Medicaid: 55% of potential "Woodworkers" have enrolled in NON-expansion states
2019 OPEN ENROLLMENT ENDS (most states)
Time: D H M S
Margot Sanger-Katz has a fascinating story today about the "woodworker" effect in non-expansion states. I've written about woodworkers many times before; the short version is, these are people who were already eligible for Medicaid even before/without the ACA expansion provisions, but who never actually enrolled in the program for any number of reasons. Their reasons could be personal (embarrassment/shame over taking a "handout"), it could be because they didn't know that they were eligible (the rules vary from state to state), it could be because the enrollment process is too confusing (again, not an easy process in some states).
In any event, figuring out which of the 10.65 million people who've been added to Medicaid due to ACA provisions through the end of October (closer to 12 million through this week) fit into the actual "expansion" category versus the "woodworker" category isn't easy...depending on which state you're talking about.
In the states which have expanded Medicaid via the ACA, it can be a royal pain, except in the rare cases such as Washington State where the exchange helpfully breaks it out for you; in the case of WA, it's been consistently around a 65/35 split between "expansion" and "woodworkers". In the other expansion states (+DC), it's trickier.
However, in the non-expansion states, it's quite easy...because anyone who's enrolled in Medicaid in those 23 states falls into the "woodworker" category by definition (except, of course, for those who just fell on hard times in the past year or so, but that's true in every state).
According to Sanger-Katz, the CMS report states that Medicaid enrollment in the 23 non-expansion states has gone up by around 1.5 million people since the beginning of the year.
Meanwhile, according to the Kaiser Family Foundation's updated estimates, as of last winter, around 2.73 million people were eligible for Medicaid/CHIP in those states at the time, thus defining them as "woodworkers" (I've confirmed with Larry Levitt of the KFF that this number refers to those who were eligible last fall, not currently).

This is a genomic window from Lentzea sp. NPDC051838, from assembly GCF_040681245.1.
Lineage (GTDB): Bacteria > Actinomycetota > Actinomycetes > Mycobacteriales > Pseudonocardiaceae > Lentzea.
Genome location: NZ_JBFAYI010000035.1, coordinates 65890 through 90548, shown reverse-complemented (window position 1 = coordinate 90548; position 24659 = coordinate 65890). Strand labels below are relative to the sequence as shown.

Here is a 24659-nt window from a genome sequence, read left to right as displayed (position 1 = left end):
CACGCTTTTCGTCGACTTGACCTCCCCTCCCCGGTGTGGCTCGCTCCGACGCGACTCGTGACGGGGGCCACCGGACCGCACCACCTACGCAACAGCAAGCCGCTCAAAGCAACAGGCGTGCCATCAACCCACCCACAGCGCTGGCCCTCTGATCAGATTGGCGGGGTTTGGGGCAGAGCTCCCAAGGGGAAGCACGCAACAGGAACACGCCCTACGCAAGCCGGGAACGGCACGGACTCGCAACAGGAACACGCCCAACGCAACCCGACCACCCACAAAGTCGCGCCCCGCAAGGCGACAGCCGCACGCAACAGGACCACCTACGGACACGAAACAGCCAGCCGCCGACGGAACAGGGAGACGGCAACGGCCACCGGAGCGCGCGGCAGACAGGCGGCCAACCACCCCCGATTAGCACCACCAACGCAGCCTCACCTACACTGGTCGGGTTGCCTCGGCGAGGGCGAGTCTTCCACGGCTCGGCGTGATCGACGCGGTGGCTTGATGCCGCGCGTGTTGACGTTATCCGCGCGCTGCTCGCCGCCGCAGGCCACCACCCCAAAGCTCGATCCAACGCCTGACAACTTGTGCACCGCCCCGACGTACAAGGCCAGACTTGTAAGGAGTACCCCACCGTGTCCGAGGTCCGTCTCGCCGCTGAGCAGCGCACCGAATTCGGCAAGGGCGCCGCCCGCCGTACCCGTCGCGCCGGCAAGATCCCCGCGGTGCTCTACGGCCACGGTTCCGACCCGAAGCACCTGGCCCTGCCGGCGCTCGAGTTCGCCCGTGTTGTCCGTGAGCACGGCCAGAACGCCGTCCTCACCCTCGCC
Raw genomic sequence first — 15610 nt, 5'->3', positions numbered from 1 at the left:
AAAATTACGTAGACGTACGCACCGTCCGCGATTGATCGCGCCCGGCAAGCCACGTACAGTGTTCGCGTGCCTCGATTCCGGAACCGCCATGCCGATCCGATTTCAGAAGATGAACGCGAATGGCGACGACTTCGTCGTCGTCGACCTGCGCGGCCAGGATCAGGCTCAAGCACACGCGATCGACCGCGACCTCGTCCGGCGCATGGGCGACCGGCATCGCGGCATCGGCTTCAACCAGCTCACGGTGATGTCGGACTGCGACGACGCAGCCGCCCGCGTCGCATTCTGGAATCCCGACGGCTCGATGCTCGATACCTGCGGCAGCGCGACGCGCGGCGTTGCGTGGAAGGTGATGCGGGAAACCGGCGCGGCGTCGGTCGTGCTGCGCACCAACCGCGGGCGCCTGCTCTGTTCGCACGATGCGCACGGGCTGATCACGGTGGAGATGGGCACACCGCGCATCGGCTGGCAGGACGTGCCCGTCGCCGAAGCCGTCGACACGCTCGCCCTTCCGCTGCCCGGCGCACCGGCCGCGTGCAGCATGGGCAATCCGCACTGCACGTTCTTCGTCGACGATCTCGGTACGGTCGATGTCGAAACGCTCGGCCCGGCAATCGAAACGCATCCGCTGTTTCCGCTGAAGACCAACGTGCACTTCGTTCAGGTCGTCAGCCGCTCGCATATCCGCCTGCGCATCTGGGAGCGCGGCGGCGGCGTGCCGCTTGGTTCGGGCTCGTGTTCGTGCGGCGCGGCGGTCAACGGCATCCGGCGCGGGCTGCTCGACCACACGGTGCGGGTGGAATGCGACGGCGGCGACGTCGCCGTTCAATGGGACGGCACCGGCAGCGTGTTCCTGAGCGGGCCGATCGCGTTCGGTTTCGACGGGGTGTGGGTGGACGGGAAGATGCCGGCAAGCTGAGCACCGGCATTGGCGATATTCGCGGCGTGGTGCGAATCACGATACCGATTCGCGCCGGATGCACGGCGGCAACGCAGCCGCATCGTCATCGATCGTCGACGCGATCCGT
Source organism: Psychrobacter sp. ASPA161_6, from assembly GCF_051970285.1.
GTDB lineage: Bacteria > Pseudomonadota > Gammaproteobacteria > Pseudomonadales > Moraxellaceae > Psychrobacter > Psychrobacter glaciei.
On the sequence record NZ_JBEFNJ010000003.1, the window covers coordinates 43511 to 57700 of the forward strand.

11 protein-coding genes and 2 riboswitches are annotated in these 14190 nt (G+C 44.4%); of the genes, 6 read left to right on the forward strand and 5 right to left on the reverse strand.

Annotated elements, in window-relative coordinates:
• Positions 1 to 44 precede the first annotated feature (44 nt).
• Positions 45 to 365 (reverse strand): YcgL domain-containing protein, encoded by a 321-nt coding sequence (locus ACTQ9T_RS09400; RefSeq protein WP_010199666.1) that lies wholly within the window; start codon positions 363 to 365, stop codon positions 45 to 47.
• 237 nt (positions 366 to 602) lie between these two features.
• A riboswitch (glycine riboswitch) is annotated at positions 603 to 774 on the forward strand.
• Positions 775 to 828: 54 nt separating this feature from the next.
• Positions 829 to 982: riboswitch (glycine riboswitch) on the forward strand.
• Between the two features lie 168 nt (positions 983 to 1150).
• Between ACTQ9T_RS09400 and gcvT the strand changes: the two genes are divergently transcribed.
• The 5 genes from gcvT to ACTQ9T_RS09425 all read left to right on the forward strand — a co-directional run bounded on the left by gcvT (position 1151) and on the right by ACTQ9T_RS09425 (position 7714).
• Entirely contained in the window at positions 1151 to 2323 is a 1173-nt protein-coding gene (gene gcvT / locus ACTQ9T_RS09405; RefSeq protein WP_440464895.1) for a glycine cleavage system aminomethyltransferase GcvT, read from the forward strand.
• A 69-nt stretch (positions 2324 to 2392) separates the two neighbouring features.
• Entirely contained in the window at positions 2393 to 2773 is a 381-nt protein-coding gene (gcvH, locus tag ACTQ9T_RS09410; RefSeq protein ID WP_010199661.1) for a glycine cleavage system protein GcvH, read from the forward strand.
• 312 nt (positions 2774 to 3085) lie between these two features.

That means that in non-expansion states, 55% of all potential "woodworkers" have enrolled in less than 1 year.
Now, that alone is huge, on both a human level (the more people getting enrolled, the better!) as well as on a state budgetary level. Remember, with "strict ACA expansion", the Federal government pays 100% of for the first few years, then gradually dropping down to 90%. That means that the expansion states are getting a hell of a deal, since they'll have gobs of federal funds coming into their state while only having to cover 10% of the cost at most.
However, with standard Medicaid (which includes "woodworkers"), the states have to put up a much larger portion of the cost--ranging from around 30-50% depending on the state in question. The more woodworkers enroll, the more the state budget has to account for. Of course, that also means that emergency rooms, hospitals, doctors/etc. save a ton on uncompensated medical treatment for people who can't afford to pay, but that's another discussion.
So, what about woodworkers in the expansion states? Well, my own estimate has it at around 3.13 million nationally.
The total net increase in Medicaid to date is around 12 million, and I'm pretty certain about the total...what I'm wondering here is whether my ratio between "strict" and "woodworkers" is accurate.
I estimate around 7.8 million of those are "strict expansion", plus another 1.07 million who were "bulk transferred" from some other existing state program (LIHP in CA, VHAP/Catamount in Vermont and so on). I'm assuming that if those folks were already eligible for pre-ACA Medicaid they would have been placed there, so they're really in the "strict expansion" category, not "woodworkers".
Therefore, if you subtract the confirmed 1.5 million woodworkers in non-expansion states an you have around 1.63 million remaining in the 27+DC which did expand the program. That would equate to around an 82% of the total being "strict expansion" in those states (7.80M / 1.63M).
As I noted above, in the case of Washington State alone, expansion has only been like 65% of the total. If every other expansion state is similar to WA, the numbers should be closer to 6.1M / 3.3M, which would bring the total WW number to around 4.8 million...or 40% of the 12 million total. However, there are so many variables between the demographics/etc of the states that I've reached my number-crunching limits here.
We'll know the answer eventually, but not until the full-year CBO/CMS reports come out showing how much each state had to pay towards their Medicaid costs were for the year, broken out between the different categories...and that report probably won't be out until next spring at the earliest, I'd imagine?